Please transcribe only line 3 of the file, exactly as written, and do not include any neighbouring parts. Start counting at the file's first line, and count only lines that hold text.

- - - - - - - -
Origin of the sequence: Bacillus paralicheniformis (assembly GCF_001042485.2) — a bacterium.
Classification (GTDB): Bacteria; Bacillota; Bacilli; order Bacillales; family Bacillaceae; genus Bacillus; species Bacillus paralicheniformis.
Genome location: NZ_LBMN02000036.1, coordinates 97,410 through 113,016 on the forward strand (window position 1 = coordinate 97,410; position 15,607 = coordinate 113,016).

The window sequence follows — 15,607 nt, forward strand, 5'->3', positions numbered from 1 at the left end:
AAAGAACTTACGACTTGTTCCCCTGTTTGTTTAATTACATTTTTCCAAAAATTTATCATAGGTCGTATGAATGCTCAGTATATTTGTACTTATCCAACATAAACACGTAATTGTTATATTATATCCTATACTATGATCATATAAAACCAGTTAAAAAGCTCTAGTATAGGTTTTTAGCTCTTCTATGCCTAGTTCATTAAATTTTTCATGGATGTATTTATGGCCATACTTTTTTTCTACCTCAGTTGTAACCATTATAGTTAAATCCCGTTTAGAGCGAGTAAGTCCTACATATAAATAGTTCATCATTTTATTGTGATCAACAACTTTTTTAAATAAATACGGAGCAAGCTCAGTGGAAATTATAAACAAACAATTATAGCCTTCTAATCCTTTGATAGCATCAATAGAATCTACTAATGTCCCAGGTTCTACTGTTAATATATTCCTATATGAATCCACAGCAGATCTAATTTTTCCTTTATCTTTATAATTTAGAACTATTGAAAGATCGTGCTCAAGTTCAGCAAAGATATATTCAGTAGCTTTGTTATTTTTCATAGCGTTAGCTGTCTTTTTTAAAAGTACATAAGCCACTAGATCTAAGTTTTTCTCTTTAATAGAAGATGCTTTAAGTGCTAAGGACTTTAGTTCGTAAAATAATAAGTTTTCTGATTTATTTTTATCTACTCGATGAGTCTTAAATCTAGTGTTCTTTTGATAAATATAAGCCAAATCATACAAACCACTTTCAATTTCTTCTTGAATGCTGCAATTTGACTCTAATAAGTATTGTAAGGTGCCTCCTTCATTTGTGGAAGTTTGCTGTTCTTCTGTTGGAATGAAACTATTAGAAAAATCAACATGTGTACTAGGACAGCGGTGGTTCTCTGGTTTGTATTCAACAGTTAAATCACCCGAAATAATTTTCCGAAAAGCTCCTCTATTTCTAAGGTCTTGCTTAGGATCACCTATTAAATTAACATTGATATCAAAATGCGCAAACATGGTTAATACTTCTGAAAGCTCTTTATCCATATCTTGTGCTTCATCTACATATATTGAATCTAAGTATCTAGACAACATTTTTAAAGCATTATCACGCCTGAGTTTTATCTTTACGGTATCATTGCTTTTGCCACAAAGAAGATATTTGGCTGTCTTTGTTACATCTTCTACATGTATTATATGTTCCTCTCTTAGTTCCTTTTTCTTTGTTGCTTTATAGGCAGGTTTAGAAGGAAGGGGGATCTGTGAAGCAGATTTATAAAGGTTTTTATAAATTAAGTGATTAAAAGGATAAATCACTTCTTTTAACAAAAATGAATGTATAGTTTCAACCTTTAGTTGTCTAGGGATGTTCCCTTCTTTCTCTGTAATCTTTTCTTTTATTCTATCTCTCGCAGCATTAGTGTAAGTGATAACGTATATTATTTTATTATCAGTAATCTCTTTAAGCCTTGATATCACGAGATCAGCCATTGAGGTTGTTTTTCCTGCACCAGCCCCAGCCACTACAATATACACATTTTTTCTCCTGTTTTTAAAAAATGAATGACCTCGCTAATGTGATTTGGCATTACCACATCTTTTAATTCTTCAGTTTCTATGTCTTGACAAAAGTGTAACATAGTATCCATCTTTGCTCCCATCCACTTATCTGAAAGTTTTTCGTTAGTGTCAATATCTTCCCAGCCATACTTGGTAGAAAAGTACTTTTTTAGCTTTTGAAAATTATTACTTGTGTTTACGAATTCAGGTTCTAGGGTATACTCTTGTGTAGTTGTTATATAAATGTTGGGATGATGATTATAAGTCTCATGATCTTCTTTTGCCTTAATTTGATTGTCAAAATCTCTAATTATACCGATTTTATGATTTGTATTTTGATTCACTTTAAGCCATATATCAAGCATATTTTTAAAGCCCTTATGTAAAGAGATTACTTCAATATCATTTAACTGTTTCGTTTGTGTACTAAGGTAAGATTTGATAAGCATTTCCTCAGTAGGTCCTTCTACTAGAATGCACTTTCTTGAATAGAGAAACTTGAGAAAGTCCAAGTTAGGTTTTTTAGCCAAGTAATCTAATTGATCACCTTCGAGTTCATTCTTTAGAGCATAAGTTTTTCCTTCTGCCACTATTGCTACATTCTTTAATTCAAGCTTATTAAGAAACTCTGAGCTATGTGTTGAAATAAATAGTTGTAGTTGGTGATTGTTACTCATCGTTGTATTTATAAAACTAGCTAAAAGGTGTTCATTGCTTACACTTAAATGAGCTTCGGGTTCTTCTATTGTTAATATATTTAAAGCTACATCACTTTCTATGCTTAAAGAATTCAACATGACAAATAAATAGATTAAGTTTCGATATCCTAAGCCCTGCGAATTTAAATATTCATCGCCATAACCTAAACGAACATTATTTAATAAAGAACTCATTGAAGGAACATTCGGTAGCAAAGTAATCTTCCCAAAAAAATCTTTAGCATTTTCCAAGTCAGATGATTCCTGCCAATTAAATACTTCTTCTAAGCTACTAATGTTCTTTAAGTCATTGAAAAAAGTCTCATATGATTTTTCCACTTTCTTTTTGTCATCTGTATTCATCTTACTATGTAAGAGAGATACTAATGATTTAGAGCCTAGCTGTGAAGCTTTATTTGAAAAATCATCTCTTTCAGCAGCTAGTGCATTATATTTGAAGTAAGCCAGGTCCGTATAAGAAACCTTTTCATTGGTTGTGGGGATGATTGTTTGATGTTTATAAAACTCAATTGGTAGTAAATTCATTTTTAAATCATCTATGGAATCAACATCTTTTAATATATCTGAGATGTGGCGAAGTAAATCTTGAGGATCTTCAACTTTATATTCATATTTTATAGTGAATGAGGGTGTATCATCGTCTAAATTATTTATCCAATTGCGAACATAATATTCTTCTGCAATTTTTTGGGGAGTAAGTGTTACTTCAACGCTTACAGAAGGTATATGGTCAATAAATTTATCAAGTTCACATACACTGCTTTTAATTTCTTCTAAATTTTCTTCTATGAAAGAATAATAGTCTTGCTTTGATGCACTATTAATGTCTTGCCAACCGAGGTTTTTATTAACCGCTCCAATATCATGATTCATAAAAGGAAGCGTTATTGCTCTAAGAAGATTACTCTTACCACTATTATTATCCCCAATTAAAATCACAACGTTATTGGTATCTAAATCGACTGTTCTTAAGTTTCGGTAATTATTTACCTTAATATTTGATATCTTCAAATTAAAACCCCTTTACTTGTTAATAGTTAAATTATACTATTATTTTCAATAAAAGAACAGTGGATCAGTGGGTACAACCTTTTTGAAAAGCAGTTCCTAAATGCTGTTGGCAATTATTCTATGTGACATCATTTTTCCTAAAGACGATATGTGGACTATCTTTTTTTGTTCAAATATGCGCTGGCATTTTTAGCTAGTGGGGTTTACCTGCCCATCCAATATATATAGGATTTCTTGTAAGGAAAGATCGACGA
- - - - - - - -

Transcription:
Genome location: NZ_LBMN02000036.1, coordinates 97,410 through 113,016 on the forward strand (window position 1 = coordinate 97,410; position 15,607 = coordinate 113,016).